- Giannis Antetokounmpo bad pass (Q2 11:00): Overpassing on this possession. There were lots of great kickouts across the board, but Giannis passed up the three and got stuck in the air amidst lane traffic.
- Giannis carry (Q2 9:15): Giannis had plenty of opportunity to barrel through young Hornets defenders, but he somehow got his hand too far underneath the ball. Given his hand size, that seems almost inevitable. Weird call.
- Grayson Allen bad pass (Q2 6:53): He just threw it into traffic for a rolling...Wesley Matthews? Not the best decision I’ve seen on a basketball court.
- Khris Middleton illegal screen (Q2 3:29): These calls are always kinda iffy, but this one did look about as blatant as I can remember. I’ve also reached the point where turnovers are no longer tasting all that great — the hunger is gone. The discomfort of these miscues is starting to hit. I can feel my connection with Bud growing.
- Middleton bad pass (Q2 1:37): This one wasn’t all that bad in the heat of an action on the floor.
With six turnovers at half, you had to be pretty pleased with that as a Bucks fan, and Bud obviously. My stomach was thankful...and a tad fearful of messier play to come. But true to this team’s tendencies this year, the Hornets had even fewer, four turnovers, which helped them maximize their possessions to play the Bucks to a draw.
With no turnover possible for at least 15 realtime minutes, I found a reprieve from the baked good barrage. With that extra time, I’d like to provide at least some level of substantive analysis for this piece. One of the reasons I’m extra curious about the turnover issues plaguing this team is whether they’ll translate over to the postseason. Milwaukee won its title in part by winning the math game over and over — forcing bad shots and getting extra chances on the margins through holding onto the ball, bullying on the boards and attacking in transition whenever possible.
But this year has been extra maddening for one particular issue: every giveaway is multiplied by the fact opponents are almost never turning it over. I went through and charted the difference between a team’s own turnover percentage, and their opponent’s turnover percentage, to calculate TOV% differential (Opp TOV% minus Team TOV%) for the past five seasons. Here are the 10 worst teams for that metric:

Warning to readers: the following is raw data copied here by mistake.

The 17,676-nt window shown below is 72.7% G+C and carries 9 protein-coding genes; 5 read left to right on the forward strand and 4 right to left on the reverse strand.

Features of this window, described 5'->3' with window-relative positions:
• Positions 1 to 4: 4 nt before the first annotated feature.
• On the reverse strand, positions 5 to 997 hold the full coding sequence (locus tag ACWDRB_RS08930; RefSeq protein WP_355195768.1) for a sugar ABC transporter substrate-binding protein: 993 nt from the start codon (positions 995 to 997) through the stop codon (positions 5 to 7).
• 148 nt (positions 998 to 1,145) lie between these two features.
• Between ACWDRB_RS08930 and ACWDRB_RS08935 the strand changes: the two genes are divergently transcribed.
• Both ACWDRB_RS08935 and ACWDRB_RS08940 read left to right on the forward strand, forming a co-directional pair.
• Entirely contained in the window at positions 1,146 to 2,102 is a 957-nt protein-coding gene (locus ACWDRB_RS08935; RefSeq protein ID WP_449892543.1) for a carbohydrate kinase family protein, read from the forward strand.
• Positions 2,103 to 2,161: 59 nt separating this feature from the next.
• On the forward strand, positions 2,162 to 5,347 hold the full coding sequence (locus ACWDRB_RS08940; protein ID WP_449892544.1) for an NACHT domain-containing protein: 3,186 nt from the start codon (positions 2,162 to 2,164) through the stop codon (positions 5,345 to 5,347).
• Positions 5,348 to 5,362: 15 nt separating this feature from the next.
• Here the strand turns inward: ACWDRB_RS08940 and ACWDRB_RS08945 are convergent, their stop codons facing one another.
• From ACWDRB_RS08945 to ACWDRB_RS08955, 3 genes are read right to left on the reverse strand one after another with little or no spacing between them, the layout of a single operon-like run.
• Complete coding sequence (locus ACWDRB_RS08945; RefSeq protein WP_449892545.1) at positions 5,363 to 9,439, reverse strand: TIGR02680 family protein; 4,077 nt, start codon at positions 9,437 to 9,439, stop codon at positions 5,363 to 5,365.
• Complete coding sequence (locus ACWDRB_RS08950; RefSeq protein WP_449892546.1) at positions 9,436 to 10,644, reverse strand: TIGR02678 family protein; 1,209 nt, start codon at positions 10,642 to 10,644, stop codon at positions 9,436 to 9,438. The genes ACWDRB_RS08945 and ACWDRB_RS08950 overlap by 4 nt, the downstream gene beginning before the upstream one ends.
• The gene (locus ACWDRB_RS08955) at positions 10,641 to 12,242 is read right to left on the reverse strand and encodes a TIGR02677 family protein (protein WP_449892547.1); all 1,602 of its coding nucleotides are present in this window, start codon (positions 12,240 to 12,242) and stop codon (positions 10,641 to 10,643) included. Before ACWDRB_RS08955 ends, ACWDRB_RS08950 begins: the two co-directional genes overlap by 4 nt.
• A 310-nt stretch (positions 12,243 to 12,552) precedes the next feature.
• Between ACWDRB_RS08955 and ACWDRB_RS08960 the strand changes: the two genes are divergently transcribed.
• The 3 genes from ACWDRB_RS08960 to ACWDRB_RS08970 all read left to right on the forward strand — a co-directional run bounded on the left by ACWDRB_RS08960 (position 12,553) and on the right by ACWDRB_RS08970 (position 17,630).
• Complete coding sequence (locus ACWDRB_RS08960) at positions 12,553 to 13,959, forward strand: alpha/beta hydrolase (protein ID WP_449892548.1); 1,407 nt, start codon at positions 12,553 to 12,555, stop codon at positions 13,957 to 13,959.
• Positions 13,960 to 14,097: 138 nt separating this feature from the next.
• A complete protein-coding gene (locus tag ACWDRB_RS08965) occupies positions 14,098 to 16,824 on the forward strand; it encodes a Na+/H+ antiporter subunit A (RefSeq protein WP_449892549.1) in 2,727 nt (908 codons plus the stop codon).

Worst TOV% Differential of Past Five Seasons
|Season||TEAM||TOV%||OPP TOV%||TOV% Diff.|
|Season||TEAM||TOV%||OPP TOV%||TOV% Diff.|
|2020-21||Oklahoma City Thunder||15.8||12.8||-3|
Stats per NBA.com; do not include the Charlotte Hornets game.
The teams above Milwaukee are all abhorrent, tanktastic teams bound for the bottom. Most intriguing were the Utah Jazz seasons nestled just beneath them, both of which were 50-win seasons but wound up as flameouts in the Playoffs. However, they also had some of the stingiest defensive marks in the league. But by virtue of Quin Snyder’s defense, they didn’t force any turnovers, which magnified the difference between their own miscues and the opponent’s. Sounds familiar.
I am not arguing for Bud to suddenly abandon the defensive principles that led this team to a championship and embrace more helter-skelter play. I would say there could be some validity to potentially trying to induce a few more turnovers given they boast the league’s pre-eminent transition terror. But my main argument is simply that Bud’s defense doesn’t promote that strategy, and it’s worked incredibly well in the grand scheme.